Roach and Pacquiao did not invent this approach to boxing — Roach cited George Foreman’s 1990 knockout of Gerry Cooney as an earlier example — but they elevated angles into art. Roach sees boxing’s future in Pacquiao’s fancy footwork.
As Pacquiao kept moving up in weight divisions, Roach worried less about the weight or power that Pacquiao could add and more about the speed he could lose. Roach told Ariza, “Do not screw up his speed.”
In all his years, through dozens of world champions, Roach never saw a fighter who gained so much weight and retained speed and power. As a result, suspicions have been raised that Pacquiao used performance-enhancing drugs, a charge his camp denies. (Pacquiao has never failed a test.) Ariza points to other factors: different diet, isometric exercises for balance, plyometric exercises for explosiveness.
“He’s also just a freak,” Ariza said. “His resting heart rate in the morning is 42 beats per minute. If he did half the work he does, he would still be where he is today.”
In his last fight, Pacquiao contested the junior middleweight Antonio Margarito. When Margarito’s trainer, Robert Garcia, watched film of Pacquiao, he saw a somewhat vulnerable fighter who lunged too often and left himself exposed. At least it seemed that way.
Garcia instructed Margarito to attack the body, but he failed to keep up and lost vision in one eye when Pacquiao fractured his orbital bone.
“Whatever plan you have against Pacquiao, he just terminates it,” Garcia said. “What seems possible on video is not. Nobody fights like him — awkward, quick, strong, fast, good reflexes — nobody that complete.”
In recent years, Pacquiao honed the footwork that Roach said he deserved more credit for.
“When he moves,” Roach said, “his footwork is so exact, so perfect, it’s what creates the angles and wins all his fights.” Roach sees poetry when Pacquiao’s feet pump, but less like ballet and more like what Ariza calls “the Riverdance.”
The continual movement makes Pacquiao difficult to time. This disrupts the rhythm of his opponents, forces them to take risks.
“It’s an unpolished but very compelling and original athleticism,” the veteran trainer Joe Goossen said. “It’s not a continuing flow of beauty. It can be herky-jerky. It can be harsh, deliberate, unorthodox. But it’s effective.”
Roach says he wishes Pacquiao would finish opponents sooner, thinks Pacquiao is too nice. But Pacquiao views his style as boxing entertainment. He relishes the stage, revels in the attention.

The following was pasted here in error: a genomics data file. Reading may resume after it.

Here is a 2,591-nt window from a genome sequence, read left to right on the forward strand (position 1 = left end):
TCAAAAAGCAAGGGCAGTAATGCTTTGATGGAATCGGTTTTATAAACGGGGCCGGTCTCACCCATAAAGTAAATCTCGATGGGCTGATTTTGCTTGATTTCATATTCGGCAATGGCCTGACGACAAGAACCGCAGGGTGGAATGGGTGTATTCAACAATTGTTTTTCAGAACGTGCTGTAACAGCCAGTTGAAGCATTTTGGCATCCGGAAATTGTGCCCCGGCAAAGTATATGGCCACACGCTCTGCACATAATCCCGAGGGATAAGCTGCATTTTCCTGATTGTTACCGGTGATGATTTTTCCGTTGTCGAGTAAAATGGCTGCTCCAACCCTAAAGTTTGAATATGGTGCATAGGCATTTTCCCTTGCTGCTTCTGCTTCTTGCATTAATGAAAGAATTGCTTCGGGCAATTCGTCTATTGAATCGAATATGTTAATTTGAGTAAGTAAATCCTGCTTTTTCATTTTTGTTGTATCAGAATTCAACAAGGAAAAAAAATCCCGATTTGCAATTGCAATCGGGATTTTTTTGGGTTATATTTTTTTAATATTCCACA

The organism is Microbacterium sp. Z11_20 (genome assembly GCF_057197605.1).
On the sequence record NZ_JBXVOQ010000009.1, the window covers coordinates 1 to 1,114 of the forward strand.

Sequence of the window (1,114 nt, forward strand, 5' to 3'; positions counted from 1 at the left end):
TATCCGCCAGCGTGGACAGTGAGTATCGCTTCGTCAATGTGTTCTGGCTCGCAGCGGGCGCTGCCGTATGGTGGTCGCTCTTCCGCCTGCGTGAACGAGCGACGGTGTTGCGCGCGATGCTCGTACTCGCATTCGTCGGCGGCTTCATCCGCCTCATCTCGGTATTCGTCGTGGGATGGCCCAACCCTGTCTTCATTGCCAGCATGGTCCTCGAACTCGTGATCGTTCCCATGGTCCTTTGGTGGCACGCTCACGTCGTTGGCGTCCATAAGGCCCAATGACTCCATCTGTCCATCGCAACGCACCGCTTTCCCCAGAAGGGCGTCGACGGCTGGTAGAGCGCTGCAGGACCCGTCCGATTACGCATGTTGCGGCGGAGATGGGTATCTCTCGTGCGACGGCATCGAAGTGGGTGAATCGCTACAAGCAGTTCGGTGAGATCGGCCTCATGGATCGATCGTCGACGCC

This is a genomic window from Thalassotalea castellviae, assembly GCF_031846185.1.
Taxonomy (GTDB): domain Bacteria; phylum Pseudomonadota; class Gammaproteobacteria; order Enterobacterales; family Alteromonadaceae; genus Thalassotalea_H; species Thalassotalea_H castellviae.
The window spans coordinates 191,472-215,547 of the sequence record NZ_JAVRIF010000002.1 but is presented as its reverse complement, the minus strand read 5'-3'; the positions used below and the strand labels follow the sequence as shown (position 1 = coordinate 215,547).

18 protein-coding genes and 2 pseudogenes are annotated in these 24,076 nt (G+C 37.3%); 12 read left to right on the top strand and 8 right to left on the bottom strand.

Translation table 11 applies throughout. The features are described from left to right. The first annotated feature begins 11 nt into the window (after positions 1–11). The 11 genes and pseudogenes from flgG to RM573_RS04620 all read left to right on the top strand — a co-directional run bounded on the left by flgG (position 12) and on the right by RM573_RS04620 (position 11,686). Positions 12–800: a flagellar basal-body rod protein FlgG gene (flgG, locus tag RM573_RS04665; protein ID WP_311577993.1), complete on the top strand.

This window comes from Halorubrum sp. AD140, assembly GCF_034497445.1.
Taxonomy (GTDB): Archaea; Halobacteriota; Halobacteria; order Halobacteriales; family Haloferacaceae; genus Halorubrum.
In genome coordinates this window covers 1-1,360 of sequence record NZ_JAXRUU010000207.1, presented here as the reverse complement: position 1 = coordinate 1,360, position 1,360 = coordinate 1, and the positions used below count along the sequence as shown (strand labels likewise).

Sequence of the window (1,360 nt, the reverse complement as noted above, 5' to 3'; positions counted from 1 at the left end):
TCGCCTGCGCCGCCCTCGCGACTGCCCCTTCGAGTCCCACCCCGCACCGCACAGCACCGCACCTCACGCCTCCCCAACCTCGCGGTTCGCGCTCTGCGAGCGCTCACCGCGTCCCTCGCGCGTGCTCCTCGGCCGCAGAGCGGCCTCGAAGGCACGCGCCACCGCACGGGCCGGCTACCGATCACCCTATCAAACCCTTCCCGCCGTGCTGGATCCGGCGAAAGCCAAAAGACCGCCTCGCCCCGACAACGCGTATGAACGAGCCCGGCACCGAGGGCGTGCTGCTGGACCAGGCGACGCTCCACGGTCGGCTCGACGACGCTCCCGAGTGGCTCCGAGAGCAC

Pacquiao also became a more polished strategist in recent years. Last month, he and Roach slowed regularly during mitt work, and Pacquiao made suggestions that they incorporated on the spot. Koncz said Pacquiao became a “professor of boxing” in his 2008 victory over Oscar De La Hoya.
As opposed to “volume of punches,” Koncz said, Pacquiao “moves sideways, makes angles, with more intent and purpose.” Roach taught Pacquiao elusive tactics, blocking tactics and sidestepping tactics that he had never used before. His style has become more nuanced, more advanced, his results a direct reflection of his evolution.
Pacquiao, 32, attributed that in part to age. Ariza credited the fighter’s outside interests, all the chess and darts and political ambition, for heightened brain activity that, rather than distract Pacquiao, helped him focus.
To beat the improved Pacquiao, Garcia and Goossen said, would require a superb defensive performance, movement to match his movement, an offensive assault to force him backward and, simply, luck. Because of his defensive style and tactical brilliance, Floyd Mayweather Jr. poses the biggest threat.
As Ariza surveys the boxing landscape, he sees fighters emulating Pacquiao, or trying to. They bounce like him, dance like him, shift like him. But they are not as efficient, powerful, creative or balanced. Pacquiao boasts a style that is often imitated, never replicated.
Ariza has long wanted to test Pacquiao for scientific purposes, for lung capacity, red blood cells, endurance. He could publish his findings in a scientific journal. But Pacquiao wants none of that. Part of his genius remains a mystery and always will.
“Bruce Lee,” Ariza said, “was like that.”